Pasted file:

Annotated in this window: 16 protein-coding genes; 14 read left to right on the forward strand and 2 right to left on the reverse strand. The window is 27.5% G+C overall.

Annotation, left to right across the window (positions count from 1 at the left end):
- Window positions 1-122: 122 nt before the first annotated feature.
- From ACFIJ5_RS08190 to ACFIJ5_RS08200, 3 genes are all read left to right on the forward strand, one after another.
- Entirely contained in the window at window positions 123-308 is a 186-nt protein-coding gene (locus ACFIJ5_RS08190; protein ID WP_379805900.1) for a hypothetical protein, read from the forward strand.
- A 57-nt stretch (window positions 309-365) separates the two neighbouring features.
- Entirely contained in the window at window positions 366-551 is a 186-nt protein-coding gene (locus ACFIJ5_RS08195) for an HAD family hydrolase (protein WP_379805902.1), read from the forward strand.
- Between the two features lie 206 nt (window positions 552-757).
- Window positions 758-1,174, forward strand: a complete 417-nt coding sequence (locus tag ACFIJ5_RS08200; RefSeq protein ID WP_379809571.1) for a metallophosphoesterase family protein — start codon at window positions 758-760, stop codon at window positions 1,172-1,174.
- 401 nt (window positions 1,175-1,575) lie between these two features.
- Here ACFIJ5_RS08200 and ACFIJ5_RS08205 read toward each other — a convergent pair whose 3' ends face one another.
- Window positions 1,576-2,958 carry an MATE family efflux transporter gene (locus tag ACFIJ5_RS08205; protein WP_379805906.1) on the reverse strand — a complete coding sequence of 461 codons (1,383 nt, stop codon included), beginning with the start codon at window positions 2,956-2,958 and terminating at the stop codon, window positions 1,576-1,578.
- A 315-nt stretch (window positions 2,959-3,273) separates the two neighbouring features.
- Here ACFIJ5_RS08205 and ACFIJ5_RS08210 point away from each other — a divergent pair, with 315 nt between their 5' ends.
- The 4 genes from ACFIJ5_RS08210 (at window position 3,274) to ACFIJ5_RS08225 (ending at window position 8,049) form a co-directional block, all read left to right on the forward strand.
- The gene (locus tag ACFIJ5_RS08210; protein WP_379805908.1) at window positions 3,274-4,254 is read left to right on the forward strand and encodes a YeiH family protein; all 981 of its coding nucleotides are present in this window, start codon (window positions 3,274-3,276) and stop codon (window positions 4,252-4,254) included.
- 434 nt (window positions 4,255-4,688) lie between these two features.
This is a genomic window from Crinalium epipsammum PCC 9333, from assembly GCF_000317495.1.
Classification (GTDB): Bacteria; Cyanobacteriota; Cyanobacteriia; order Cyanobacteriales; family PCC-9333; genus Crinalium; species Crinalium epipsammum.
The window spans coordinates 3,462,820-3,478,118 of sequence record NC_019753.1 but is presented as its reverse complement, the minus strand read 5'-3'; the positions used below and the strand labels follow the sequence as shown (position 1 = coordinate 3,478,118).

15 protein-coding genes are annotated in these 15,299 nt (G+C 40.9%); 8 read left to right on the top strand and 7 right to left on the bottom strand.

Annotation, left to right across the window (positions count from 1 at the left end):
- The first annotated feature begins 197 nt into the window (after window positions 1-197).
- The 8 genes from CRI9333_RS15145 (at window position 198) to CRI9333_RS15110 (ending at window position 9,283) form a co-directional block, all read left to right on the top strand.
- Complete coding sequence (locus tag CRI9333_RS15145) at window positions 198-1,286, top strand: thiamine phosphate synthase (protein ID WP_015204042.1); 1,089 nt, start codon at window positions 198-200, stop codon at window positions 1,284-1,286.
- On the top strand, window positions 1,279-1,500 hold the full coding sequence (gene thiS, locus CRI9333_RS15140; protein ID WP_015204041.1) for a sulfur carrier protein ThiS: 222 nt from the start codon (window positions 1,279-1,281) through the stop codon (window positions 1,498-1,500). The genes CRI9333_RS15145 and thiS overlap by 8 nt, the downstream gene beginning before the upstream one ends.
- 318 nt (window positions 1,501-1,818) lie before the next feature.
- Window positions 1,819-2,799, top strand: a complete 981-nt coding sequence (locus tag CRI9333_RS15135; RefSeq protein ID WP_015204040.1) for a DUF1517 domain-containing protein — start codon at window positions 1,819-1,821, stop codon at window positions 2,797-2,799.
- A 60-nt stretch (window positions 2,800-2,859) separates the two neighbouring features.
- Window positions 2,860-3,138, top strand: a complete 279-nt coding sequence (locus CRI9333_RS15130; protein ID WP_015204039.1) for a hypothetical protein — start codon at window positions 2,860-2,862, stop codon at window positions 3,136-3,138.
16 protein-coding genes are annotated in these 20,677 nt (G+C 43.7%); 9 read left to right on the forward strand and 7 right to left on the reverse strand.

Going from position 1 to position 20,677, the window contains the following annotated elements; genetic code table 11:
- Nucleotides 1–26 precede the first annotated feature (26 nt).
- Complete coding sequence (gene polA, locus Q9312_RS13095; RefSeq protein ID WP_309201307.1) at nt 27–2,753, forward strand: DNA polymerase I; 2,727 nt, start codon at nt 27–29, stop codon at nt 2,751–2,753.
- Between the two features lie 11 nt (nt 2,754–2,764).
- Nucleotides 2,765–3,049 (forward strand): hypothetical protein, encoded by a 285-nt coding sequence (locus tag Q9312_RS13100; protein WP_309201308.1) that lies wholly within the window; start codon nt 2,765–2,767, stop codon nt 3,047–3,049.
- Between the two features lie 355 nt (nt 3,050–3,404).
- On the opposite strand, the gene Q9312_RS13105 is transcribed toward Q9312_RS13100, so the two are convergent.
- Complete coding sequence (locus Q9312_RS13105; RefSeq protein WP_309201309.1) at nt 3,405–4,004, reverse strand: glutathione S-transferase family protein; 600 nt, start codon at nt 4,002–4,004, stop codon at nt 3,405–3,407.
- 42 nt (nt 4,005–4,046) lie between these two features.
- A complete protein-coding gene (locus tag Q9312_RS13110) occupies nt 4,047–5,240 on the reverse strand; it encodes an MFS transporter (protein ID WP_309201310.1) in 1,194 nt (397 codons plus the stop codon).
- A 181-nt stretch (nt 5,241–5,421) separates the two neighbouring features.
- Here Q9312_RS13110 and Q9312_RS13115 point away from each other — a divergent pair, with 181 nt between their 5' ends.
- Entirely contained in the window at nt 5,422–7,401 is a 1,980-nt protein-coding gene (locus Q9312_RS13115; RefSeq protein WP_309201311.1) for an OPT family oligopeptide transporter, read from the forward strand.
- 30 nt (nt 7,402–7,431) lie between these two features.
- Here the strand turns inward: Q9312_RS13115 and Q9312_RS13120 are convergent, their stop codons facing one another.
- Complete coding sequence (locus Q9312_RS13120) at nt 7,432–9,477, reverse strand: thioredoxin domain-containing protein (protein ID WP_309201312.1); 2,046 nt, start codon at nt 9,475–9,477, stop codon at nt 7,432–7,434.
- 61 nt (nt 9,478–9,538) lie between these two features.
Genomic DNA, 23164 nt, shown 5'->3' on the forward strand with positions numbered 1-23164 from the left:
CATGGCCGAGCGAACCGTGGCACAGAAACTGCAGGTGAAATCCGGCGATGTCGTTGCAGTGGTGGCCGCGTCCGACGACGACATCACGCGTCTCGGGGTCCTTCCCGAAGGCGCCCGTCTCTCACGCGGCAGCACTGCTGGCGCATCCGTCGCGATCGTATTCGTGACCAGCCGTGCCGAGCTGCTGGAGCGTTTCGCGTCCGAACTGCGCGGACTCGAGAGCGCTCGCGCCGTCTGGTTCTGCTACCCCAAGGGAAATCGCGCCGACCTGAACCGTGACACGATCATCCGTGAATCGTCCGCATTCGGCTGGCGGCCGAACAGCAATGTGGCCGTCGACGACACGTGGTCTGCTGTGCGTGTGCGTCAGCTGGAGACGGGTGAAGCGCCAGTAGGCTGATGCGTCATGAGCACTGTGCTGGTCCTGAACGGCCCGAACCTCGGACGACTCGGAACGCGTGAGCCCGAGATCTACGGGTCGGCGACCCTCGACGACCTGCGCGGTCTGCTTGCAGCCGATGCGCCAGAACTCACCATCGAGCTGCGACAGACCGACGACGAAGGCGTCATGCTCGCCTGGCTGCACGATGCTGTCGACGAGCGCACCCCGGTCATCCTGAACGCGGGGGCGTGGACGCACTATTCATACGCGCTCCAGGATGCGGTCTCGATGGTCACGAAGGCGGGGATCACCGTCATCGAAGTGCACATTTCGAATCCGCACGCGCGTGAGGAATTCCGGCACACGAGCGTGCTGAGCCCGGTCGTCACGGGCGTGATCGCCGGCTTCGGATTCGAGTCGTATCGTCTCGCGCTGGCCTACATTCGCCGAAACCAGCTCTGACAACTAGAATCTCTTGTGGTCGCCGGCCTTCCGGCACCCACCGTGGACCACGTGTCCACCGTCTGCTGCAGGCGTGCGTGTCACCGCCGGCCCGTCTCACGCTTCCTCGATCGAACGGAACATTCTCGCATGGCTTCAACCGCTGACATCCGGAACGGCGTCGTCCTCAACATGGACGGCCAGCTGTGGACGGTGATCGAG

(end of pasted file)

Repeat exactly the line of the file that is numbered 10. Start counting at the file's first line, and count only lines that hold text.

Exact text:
- 401 nt (window positions 1,175-1,575) lie between these two features.